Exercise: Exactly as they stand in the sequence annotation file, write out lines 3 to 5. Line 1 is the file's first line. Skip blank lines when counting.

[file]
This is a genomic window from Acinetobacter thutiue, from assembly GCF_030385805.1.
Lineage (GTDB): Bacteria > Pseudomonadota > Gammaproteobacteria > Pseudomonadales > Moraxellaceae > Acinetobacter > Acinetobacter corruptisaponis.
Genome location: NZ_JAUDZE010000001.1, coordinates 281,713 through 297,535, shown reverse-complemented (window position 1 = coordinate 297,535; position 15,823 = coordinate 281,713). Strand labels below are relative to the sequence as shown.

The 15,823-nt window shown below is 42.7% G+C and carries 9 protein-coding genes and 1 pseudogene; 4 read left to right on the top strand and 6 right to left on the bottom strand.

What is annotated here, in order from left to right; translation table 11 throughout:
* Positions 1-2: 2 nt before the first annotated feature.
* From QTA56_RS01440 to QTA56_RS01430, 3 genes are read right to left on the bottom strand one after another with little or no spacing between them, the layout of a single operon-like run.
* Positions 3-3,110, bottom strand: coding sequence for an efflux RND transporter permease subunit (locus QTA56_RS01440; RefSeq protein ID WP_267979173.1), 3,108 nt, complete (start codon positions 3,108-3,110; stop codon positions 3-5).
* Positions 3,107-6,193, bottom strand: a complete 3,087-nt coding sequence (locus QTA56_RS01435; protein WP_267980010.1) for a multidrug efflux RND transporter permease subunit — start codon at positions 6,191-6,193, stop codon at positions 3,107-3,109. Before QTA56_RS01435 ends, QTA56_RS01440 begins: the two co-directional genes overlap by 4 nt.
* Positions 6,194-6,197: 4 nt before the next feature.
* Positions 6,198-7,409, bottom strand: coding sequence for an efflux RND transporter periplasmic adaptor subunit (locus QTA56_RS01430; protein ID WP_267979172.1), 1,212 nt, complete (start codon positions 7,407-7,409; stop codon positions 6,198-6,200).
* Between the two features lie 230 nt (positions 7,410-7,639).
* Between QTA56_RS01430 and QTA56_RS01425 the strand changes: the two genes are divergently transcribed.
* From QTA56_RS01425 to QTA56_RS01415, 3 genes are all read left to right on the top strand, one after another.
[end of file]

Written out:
Genome location: NZ_JAUDZE010000001.1, coordinates 281,713 through 297,535, shown reverse-complemented (window position 1 = coordinate 297,535; position 15,823 = coordinate 281,713). Strand labels below are relative to the sequence as shown.

The 15,823-nt window shown below is 42.7% G+C and carries 9 protein-coding genes and 1 pseudogene; 4 read left to right on the top strand and 6 right to left on the bottom strand.

What is annotated here, in order from left to right; translation table 11 throughout: